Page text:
Carla Woody has been mentoring people toward conscious living for more than twenty years. In 1999 she established Kenosis LLC to serve human potential and support the vision: “One tribe, one world.” In 2007, she founded Kenosis Spirit Keepers, a 501(c)3 nonprofit organization, to help preserve indigenous wisdom ways. Carla is the author of Portals to the Vision Serpent, Standing Stark: The Willingness to Engage and Calling Our Spirits Home: Gateways to Full Consciousness. She also writes articles related to personal growth, natural healing and advocacy of Native traditions, and is a fine artist. She makes her home near Prescott, Arizona.

Christine: How long have you been a writer?

Carla: I’ve been writing off and on since childhood. The first story I can remember writing was called The Empty-Treed Forest. Looking back, this was an environmental piece somewhat strange for a seven-year-old to produce. As a teenager I wrote bad protest poetry, and then set creative writing aside for a long time in favor of the academic reports and theses necessary to acquire degrees. In the early 1990s I picked up the pen again to start writing articles and books in earnest.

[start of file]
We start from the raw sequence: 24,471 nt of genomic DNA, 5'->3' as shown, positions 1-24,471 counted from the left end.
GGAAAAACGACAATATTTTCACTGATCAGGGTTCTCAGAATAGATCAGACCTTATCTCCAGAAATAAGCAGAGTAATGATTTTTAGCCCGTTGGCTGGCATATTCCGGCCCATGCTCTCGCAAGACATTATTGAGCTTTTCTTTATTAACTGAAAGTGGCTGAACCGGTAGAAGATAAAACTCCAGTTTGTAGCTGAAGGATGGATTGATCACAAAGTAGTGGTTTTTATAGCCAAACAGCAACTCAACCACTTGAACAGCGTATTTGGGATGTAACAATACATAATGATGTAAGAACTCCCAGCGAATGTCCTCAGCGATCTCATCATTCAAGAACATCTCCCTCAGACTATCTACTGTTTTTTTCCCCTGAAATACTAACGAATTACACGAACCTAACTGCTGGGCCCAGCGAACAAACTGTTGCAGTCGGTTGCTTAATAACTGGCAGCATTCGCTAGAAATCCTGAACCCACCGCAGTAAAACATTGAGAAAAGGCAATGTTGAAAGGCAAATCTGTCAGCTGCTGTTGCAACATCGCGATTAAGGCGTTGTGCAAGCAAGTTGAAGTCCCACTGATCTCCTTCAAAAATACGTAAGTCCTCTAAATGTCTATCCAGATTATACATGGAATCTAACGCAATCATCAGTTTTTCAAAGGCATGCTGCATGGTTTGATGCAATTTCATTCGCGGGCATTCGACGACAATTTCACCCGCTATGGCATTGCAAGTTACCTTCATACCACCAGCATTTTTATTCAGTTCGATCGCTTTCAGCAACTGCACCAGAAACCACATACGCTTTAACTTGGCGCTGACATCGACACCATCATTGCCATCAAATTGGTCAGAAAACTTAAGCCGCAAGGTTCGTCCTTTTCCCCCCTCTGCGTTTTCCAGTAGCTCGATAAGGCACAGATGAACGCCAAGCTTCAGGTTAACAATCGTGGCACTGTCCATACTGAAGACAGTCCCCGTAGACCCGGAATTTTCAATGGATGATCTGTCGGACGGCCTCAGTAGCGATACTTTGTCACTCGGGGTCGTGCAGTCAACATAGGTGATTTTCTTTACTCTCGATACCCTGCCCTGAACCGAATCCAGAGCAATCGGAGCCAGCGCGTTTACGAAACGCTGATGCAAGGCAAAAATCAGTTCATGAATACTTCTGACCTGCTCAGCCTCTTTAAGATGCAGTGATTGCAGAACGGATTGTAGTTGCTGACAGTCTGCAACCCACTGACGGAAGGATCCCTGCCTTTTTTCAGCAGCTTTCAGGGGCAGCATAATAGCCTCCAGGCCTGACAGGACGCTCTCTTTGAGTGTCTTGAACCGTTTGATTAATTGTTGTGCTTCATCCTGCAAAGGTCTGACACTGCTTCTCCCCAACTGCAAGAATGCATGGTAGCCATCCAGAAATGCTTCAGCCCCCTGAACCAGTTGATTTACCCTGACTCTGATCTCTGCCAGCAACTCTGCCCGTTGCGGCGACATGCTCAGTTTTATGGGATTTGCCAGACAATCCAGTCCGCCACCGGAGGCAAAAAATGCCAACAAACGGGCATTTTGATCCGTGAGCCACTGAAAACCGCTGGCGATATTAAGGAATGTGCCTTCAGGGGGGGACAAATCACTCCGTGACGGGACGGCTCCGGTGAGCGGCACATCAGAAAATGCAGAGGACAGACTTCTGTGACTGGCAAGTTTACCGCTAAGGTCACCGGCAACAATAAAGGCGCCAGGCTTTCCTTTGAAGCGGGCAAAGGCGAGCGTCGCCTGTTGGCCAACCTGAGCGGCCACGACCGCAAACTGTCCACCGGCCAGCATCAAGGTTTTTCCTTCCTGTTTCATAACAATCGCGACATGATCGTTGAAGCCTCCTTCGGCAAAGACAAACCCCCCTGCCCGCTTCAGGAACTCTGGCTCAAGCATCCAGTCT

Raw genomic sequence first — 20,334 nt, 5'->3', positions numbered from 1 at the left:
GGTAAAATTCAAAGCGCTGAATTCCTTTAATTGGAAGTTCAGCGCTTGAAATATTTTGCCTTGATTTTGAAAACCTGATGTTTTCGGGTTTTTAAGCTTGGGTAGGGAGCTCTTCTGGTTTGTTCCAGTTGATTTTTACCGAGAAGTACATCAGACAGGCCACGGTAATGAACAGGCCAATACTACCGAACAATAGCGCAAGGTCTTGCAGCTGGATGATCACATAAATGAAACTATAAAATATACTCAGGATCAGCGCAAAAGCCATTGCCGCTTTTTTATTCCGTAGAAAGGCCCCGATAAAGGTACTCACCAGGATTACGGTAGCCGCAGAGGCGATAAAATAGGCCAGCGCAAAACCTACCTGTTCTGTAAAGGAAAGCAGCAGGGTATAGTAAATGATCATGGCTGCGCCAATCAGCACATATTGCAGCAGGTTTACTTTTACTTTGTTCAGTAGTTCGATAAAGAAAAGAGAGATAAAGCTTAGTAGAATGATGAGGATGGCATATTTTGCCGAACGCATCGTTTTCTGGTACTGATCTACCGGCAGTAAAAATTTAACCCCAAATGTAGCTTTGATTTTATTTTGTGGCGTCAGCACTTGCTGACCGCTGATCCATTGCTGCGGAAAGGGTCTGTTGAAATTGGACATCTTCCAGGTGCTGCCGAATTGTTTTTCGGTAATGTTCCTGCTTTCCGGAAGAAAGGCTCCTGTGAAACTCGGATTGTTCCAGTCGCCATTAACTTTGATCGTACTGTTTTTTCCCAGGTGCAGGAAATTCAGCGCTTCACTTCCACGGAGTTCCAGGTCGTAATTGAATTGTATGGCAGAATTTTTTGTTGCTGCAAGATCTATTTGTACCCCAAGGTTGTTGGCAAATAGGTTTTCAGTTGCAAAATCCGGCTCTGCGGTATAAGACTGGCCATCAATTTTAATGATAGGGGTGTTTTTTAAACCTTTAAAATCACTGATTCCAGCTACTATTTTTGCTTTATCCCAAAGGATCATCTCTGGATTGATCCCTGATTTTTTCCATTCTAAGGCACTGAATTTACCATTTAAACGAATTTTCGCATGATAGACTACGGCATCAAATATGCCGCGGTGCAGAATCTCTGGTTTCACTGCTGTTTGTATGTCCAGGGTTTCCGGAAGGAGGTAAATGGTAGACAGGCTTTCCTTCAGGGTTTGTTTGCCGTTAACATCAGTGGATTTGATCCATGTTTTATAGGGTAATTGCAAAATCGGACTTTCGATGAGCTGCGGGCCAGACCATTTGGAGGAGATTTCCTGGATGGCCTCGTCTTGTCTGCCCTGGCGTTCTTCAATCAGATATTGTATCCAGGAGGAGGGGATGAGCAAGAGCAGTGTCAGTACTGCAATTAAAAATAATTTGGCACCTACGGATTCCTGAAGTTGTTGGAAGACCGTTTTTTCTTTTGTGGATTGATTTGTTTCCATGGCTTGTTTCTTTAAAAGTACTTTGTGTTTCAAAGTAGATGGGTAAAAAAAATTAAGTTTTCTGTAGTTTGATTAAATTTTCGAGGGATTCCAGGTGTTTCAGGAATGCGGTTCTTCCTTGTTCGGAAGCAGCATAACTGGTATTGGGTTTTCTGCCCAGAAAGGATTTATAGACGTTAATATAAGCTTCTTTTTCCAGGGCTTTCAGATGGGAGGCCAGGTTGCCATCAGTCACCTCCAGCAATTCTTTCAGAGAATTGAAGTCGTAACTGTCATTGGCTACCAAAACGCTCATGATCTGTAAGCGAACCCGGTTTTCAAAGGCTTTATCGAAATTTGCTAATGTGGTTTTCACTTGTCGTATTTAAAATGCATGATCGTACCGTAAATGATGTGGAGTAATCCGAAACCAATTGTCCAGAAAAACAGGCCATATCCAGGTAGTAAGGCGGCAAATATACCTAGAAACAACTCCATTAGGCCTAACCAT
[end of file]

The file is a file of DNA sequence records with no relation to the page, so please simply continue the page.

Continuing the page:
Christine: What types of writing do you do?

Carla: The themes have to do with spiritual evolution, natural healing, indigenous cultures, and advocacy related to Native wisdom traditions in danger of decimation. I cover these subjects in journal and magazine articles, as well as narrative nonfiction and fiction books.

Christine: Are you solely a writer or do you have multiple occupations?